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A letter to NFL Draftees

Dear NFL Draftees,

Welcome to the NFL. 

Some of you have been drafted in the first round. You are the gods of the new breed. You will be expected to star immediately, or at least push for that job. Don't screw this one up, or the media will be so far up your behind that you'll have a microphone poking out your mouth. 

Some of you have been drafted in the final rounds, or were not drafted at all. If you weren't drafted, your agents are scurrying around for you to find a place on a roster, where you will fight veterans for a job. Funnily enough, because you're cheaper labour, you may well take their job, but we don't know that. 

But if you screw it up, you'll be fighting it out with another 1,695 players to regain that spot, or face relative obscurity in a practice squad, the Canadian Football League, the new WWE league called the XFL, which will probably collapse within one season like the Alliance of American Football did, because the NFL's got the power. 

But most of all, I'm praying that you don't become one of the 78% of NFL players who go broke after they retire. 

I've seen it way too many times as a writer. I've met Vince Young, who would later go from a $25 million NFL quarterback to Mr Broke in just 7 years. I've seen players walk around their entourage, all wearing designer shoes and designer jewellery. When I ask them what they do as a nice gesture, they say: "I look after him". I've had to bite my lip until it bled because I all I've wanted to ask is: "Where did you get your law or Business degree from?" I'm also sick and tired of watching the NFL Draft and thinking: "How many of these guys will go bust?"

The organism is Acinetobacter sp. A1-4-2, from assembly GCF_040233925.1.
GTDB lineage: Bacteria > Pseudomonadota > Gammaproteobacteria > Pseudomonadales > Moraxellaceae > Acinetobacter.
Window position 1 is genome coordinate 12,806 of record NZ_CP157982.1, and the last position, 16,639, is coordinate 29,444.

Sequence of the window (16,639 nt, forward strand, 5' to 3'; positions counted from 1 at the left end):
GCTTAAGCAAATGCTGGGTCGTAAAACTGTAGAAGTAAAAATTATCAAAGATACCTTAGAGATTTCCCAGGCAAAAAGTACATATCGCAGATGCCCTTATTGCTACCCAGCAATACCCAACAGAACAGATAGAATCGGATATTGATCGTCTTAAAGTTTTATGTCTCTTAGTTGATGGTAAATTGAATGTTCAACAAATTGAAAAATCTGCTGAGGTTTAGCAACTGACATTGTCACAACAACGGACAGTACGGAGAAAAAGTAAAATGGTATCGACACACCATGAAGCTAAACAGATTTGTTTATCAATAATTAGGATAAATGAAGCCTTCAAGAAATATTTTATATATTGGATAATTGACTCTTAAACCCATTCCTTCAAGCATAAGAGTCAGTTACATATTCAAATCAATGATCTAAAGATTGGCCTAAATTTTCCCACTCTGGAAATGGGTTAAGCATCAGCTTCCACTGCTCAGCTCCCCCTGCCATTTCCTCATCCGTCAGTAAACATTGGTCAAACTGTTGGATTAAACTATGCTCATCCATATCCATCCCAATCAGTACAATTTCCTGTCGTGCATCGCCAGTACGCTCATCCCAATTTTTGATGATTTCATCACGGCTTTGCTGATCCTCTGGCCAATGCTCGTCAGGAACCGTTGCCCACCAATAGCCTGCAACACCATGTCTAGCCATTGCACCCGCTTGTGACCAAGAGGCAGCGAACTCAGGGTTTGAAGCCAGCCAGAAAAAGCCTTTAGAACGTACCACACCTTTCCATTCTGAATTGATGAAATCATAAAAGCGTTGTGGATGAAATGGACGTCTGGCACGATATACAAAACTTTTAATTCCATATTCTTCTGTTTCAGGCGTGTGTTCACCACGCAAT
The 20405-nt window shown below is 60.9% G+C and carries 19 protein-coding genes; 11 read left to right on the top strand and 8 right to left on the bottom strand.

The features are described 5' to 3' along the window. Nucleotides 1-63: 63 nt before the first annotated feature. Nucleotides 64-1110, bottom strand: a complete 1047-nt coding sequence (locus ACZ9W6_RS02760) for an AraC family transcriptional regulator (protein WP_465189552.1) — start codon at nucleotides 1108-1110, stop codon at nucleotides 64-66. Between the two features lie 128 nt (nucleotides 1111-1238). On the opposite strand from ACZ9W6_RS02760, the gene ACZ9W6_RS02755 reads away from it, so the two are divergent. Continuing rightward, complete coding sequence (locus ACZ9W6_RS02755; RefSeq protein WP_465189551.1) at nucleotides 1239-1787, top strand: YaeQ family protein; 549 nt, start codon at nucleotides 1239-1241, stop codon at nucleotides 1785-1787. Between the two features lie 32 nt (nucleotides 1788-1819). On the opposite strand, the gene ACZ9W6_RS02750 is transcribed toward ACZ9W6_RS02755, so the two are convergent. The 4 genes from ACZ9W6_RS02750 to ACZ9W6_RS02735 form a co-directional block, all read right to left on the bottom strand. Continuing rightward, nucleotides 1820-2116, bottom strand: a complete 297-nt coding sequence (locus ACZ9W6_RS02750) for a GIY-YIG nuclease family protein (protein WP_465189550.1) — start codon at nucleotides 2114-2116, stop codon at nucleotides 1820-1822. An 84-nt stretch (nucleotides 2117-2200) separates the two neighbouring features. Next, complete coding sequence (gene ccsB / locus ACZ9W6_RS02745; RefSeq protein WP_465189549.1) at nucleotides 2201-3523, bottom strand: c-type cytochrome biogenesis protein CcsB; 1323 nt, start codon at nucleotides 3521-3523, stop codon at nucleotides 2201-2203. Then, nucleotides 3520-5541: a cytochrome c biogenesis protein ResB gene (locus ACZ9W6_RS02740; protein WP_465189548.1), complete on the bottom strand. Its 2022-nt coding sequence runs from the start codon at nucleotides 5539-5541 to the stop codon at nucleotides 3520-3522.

As I said two paragraphs before, the number's 78%. That means 25 of the first round picks are likely to go bust. Or bigger, that's 174 of the 224 who got picked will go bust. In other words, not many will survive. 

You'll go back and think after it's all over in just over three years' time: "Why did I give my Money away? What was I doing?", and blame anyone else but yourselves.

So we've come up with a few ideas so you don't go broke. And yes, we're taking not doing drugs, booze or indulging in bad behaviour as granted!

1) Don't buy a mansion. You can rent a very nice one until you retire. Why? Because the average NFL player's career is 3 years and 3 months. And if you're not a quarterback, it'll probably be even less that that. There's a new vat of talented juniors coming up year after year to supplement the already-talented seniors, and your place is more at risk than it ever was. If you're lucky, you'll get traded a few times. Constantly selling and buying a place will kill you when it comes to agency fees, as well as thousands of dollars worth of taxes. If you're making a huge amount of money as a first-round draft pick, then by all means buy your Mom a house as you promised. But not yourself. You don't need one.